Key Links in the East End Art Chain

For the past 35 years, the couple has been as integral to the East Hampton art community as anybody, if not more so
Bill King and Connie Fox recounted their early days, their time together, and their contributions to LTV at their house recently. The portraits behind the piano were painted by John Hardy. Morgan McGivern

In 1950, Connie Fox embarked on a 1,000-mile bicycle trip through Europe with two friends. On Nov. 1, she was in St. Peter’s Square in Rome when Pope Pius XII declared the Assumption of Mary as dogma. Bill King happened to be in the same place at the same time. They first met briefly during the 1960s at an art opening in Berkeley, Calif., but it was not until 1980, after Ms. Fox moved to East Hampton, that they found themselves together again, this time as fiddlers in Audrey Flack’s bluegrass band.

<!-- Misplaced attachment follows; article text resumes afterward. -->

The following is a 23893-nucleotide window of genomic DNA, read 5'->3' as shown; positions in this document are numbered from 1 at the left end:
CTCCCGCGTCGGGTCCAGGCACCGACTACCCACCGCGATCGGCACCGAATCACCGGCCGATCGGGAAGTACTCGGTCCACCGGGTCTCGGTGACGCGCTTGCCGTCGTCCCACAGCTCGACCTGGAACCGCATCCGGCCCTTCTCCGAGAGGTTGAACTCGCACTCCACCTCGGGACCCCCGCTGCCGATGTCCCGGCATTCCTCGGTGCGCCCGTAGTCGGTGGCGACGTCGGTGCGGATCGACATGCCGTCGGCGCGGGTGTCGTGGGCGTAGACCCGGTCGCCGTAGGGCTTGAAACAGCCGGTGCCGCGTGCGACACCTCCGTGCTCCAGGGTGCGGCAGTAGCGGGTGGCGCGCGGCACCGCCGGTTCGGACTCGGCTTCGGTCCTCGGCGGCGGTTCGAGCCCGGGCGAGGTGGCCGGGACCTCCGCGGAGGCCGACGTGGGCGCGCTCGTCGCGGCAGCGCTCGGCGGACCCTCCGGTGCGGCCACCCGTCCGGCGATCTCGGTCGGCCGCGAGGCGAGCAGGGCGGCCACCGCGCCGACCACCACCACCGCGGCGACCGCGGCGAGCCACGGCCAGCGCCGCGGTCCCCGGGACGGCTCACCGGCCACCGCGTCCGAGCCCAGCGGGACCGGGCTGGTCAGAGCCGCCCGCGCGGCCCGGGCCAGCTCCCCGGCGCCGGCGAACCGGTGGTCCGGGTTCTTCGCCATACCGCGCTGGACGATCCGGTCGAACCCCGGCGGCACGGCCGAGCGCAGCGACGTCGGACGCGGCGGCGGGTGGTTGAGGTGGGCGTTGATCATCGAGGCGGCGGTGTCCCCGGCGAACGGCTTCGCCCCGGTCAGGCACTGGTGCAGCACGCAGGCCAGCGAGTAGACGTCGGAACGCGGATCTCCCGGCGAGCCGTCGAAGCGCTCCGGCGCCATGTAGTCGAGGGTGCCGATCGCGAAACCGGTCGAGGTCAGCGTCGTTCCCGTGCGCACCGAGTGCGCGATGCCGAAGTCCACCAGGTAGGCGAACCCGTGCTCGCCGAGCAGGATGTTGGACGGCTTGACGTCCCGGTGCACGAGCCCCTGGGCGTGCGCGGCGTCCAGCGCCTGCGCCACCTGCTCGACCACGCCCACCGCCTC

“I was second fiddle,” Mr. King told a visitor to their house on the day before Thanksgiving.

“He sang,” said Ms. Fox from the kitchen, where she was making tea, though he seemed reluctant to own up to that.

For the past 35 years, the couple has been as integral to the East Hampton art community as anybody, if not more so. What happened to bring the two artists together three decades after their orbits just missed each other in Rome?

Mr. King was born in Jacksonville, Fla., attended the University of Florida between 1942 and 1944, and then came to New York to study at Cooper Union, from which he graduated in 1948. His first solo show was in the city in 1954. By that time, his style was fully formed. “Odd, but true,” he said. “I was riding high. Same age, same everything as my contemporaries, except I didn’t have to work in a frame shop or as a museum guard because I was making a living as an artist.”